The ANZ-Roy Morgan consumer confidence index fell a modest 1.0% last week, thus remaining in this year’s narrow range. Respondents were more optimistic about the economic outlook, but curiously less inclined to view the present as a good time to buy a major household item.

Kiwi consumer spending indicator increase strongly in April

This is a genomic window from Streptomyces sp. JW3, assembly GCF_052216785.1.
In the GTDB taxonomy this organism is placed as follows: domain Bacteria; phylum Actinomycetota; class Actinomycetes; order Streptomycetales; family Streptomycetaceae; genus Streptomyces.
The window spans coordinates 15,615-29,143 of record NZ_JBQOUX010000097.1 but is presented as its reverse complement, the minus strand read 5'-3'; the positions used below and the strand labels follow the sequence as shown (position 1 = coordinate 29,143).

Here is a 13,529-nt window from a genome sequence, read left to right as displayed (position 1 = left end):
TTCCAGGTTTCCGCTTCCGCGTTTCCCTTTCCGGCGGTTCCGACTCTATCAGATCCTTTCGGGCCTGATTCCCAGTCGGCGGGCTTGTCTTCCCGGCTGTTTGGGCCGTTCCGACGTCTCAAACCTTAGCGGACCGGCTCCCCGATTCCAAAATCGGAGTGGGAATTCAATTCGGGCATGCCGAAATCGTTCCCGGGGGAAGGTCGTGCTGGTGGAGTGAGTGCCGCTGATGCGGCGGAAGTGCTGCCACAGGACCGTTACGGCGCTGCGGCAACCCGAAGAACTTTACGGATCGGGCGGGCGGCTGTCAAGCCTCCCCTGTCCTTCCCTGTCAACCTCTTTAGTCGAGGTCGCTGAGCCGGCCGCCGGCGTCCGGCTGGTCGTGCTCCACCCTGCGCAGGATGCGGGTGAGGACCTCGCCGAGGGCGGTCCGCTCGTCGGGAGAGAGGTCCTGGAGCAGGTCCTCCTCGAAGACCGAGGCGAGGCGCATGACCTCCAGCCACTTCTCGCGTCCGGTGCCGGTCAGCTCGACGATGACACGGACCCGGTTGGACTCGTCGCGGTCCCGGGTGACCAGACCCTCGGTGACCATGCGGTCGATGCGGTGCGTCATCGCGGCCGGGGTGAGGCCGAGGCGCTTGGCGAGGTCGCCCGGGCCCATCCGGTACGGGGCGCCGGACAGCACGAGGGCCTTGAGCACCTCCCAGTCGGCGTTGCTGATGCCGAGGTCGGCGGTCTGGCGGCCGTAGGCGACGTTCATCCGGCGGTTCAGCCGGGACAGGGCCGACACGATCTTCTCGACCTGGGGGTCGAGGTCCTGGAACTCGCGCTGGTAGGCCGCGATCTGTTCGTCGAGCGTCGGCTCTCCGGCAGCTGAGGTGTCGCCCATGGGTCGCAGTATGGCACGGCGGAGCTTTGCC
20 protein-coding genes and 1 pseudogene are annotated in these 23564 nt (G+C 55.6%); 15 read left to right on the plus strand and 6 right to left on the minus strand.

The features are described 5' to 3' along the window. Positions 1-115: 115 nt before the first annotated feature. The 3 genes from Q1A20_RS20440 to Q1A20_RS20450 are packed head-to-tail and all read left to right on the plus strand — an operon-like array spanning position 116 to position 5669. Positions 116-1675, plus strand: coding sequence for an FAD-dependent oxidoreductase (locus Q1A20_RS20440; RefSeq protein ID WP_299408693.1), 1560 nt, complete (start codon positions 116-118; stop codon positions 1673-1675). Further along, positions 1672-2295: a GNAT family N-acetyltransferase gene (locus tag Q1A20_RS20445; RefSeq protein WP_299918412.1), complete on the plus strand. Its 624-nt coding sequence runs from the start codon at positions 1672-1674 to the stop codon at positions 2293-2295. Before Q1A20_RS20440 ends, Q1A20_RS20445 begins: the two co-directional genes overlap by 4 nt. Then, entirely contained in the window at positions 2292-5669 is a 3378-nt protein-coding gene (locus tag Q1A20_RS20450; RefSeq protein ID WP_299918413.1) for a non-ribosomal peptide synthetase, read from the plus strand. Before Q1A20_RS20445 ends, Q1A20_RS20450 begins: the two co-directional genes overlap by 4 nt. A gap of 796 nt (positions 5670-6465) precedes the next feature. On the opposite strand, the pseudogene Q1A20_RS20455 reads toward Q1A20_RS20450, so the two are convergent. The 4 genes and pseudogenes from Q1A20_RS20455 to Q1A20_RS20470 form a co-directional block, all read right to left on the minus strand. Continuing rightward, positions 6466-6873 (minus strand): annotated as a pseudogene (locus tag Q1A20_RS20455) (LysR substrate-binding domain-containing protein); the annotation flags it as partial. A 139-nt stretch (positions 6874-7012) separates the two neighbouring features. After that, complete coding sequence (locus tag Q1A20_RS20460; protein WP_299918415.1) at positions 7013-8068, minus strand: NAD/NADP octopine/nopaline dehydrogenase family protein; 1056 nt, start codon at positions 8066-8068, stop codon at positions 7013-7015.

As had perhaps been suggested by the recent further improvement in business sentiment, today Statistics New Zealand report a strong 4.0%M/M lift in the value of electronic transactions processed through retail stores during April. To some extent this may have reflected pent-up demand due to short-lived restrictions in place during February and March, with spending 3.7% higher than the average through Q1. As a result, at least a modest pullback in spending would seem likely in May. With many retail stores closed this time last year, annual growth increased to almost 109%Y/Y, with spending at hospitality venues more than 20 times higher than a year earlier and spending on apparel almost 10 times higher.